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Prison Abolition

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Prison Abolition
Jessi Lee Jackson and Erica Meiners, authors of Feeling Like a Failure: Teaching/Learning Abolition Through the Good the Bad and the Innocent, analyze the prison system in the United States and necessitate the abolition of these organizations due to their ineffectiveness in society. The authors critique the technique of the police force alleging these institutions to either being racist, sexist, classist, or a combination of either and disproportionately scrutinize these victims causing a majority of them to end up in the prison system. The authors’ informative article continues to examine the prerequisite of abolition of these prison system and presents detailed information on the proper way of living without the need of the prison systems and promote more effective alternatives to the situation. Some of these alternatives includes ensuring the communities have viable jobs that are not dehumanizing and placing a higher set of standards on the education and health care systems to become more accountable for the uneducated and mentally ill respectively since these classifications make up a majority of the incarcerated. It also challenges individuals to find ways to communicate effectively with each other rather than relying on the police force. It highlights the importance of including this information on abolition into the education curriculum for the outcome of producing a more stable and beneficial society. According to the Critical Resistance, abolition is “the creation of genuinely safe, healthy communities that respond to harm without relying on prisons and punishment”. This abolition movement to eliminate prison systems is a valid argument that arises everyday. The majority of the population of inmates who are in prison are incarcerated for a reason, like murder and rape as two prime examples. But, many prisoners in the systems have been imprisoned for crimes so minuet there seems to be no reason to even be involved in the prison system at all. With the growing number of inmates each year and the overcrowding of state prisons, we arise a question if we should be spending more money of facilities to help these people or should we keep them in jail which in essence promotes the bad behavior.
The act of recidivism makes the point clear; recidivism is often correlated with psychopathic behavior, which in essence is the inability to learn from ones mistakes. Many people in the prison system have this psychopathic behavior in their blood, and, in regards to the article, it makes sense for the government to spend more money on facilities that could improve the actions embedded in criminals minds already. This is why the authors put blame on the health-care and education systems in the country. With not enough resources to fully improve the lives of the mentally ill and uneducated, these people are essentially being thrown out into the streets and therefore commit harmful crimes due to their instability to be a part of a functioning society. In the article, it states, “…shifts resources and energy from meaningful and sustainable antiviolence work…. [it] needs to be centered, not around identifying and caging bad people, but in responding to and preventing violence.” This statement makes logical sense, and the authors succeed in their point of narrowing down the problems and making a valid solution.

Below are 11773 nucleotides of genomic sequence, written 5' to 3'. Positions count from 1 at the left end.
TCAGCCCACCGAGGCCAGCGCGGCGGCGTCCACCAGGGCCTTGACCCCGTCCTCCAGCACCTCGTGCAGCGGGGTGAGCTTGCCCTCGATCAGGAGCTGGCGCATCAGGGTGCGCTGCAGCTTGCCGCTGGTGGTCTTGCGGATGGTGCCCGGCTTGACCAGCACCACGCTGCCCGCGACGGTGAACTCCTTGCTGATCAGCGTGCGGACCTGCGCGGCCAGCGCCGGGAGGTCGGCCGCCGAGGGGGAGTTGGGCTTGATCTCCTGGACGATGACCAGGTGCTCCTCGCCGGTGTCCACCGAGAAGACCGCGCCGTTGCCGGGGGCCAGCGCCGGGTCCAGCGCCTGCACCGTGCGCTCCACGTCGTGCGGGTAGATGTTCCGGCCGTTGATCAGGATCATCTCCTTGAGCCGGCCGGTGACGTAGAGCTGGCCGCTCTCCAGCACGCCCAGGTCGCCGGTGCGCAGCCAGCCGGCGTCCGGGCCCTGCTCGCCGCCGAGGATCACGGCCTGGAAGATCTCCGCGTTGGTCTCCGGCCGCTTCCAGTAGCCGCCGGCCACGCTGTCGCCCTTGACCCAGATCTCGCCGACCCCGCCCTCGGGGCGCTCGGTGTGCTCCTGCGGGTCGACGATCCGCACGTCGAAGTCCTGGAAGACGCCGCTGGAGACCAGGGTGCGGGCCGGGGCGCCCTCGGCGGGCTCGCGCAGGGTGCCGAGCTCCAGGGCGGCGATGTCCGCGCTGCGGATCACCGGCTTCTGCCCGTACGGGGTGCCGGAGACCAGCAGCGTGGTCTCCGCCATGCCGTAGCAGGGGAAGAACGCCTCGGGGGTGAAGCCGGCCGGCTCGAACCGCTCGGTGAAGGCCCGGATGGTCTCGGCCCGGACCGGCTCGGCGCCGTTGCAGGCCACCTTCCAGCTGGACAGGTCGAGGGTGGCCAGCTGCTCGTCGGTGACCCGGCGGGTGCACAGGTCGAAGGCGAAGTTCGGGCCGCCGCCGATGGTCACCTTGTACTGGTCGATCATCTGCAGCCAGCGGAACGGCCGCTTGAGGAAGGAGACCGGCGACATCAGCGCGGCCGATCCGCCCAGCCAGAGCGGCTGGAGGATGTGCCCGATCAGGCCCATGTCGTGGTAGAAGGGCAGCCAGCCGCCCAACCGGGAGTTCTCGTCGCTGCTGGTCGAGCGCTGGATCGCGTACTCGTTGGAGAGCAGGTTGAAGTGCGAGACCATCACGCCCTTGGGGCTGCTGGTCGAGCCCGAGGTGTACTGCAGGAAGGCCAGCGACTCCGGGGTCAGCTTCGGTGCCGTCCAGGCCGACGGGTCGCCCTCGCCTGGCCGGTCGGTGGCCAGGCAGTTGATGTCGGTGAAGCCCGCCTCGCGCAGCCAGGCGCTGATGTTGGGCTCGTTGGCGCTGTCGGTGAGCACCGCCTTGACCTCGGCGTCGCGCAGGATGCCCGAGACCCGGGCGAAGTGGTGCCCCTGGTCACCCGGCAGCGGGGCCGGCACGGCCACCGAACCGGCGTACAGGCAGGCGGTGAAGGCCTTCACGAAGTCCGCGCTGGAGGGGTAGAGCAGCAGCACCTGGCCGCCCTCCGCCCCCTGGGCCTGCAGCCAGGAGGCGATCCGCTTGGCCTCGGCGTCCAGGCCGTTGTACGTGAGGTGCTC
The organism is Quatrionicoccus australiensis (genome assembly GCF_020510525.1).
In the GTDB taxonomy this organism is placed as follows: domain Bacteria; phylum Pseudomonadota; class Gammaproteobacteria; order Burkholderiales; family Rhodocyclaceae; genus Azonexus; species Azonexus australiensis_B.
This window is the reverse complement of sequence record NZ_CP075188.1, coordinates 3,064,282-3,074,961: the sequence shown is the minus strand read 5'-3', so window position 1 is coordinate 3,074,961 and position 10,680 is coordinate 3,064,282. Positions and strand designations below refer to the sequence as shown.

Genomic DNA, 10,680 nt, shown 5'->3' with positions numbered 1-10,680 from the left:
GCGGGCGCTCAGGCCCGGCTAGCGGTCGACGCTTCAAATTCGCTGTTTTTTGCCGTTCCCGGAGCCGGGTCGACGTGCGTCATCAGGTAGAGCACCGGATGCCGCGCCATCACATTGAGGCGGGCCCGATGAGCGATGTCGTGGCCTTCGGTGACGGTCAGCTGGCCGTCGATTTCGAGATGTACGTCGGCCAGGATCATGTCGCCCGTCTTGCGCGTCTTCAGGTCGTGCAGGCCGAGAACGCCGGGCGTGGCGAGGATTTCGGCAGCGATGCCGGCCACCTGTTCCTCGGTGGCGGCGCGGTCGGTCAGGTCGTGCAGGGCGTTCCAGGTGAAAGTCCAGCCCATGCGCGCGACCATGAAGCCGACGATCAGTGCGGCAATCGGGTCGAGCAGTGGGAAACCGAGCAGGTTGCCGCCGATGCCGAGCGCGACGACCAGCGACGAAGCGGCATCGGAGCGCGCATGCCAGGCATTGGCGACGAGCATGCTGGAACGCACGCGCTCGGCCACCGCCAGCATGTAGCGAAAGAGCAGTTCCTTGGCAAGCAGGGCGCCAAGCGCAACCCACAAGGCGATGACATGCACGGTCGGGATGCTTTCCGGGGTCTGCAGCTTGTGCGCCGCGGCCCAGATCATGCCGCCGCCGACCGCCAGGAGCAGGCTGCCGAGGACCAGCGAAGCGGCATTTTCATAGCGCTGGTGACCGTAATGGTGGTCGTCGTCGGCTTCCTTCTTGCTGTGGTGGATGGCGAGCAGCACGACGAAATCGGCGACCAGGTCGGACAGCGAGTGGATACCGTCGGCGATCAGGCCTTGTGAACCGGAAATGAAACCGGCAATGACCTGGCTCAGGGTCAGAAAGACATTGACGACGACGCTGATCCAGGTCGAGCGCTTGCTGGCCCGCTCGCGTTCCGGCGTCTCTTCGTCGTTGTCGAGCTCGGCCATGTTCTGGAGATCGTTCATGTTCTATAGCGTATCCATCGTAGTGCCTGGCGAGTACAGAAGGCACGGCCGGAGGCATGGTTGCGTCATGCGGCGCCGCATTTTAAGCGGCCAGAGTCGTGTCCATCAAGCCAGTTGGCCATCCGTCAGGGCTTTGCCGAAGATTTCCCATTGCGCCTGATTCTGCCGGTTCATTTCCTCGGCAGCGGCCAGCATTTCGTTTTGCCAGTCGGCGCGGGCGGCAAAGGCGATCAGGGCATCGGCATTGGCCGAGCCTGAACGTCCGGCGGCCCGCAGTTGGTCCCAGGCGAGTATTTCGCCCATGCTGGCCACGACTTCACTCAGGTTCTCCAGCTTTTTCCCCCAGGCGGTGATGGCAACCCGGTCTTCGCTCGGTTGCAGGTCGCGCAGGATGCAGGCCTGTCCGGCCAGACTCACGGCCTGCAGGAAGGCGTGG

An interesting point in the article is the fact that people are not just labeled as good or bad people, but they are actually vigorously trained to feel like good or bad people and act in a way that reflects the way they have been believed to be. This is why the prison systems need to find a balance between prison systems and investing more money in the actual well-being of the people which would in turn help the overpopulation of the prison system. The authors succeed in their attempt to inform the audience of the dilemma we face with the overpopulation of the prison system and successfully persuade the viewers of the positive outcome abolition of prisons can have in society. Prison abolition has some valid arguments, however, the complete overall abolition of the prison systems is unnecessary. Minor crimes such as the numerous theft and drug crimes in society do not require imprisonment. Institutions that will help the individuals rather than mask their crimes by throwing them in jail, which in essence teaches the prisoners nothing would be more appropriate. In the article, the authors succeed in teaching the society that more money needs to be focused on institutions that would help these troubled individuals, which could result in the possibility of crime rate decreasing.

Works Cited

Jackson, Jessi Lee, and Erica R. Meiners. "Feeling Like a Failure: Teaching/Learning Abolition Through the Good the Bad and the Innocent." Radical Teacher 88 (2010): 20-30. Academic Search Premier. EBSCO. Web. 28 Jan. 2011.

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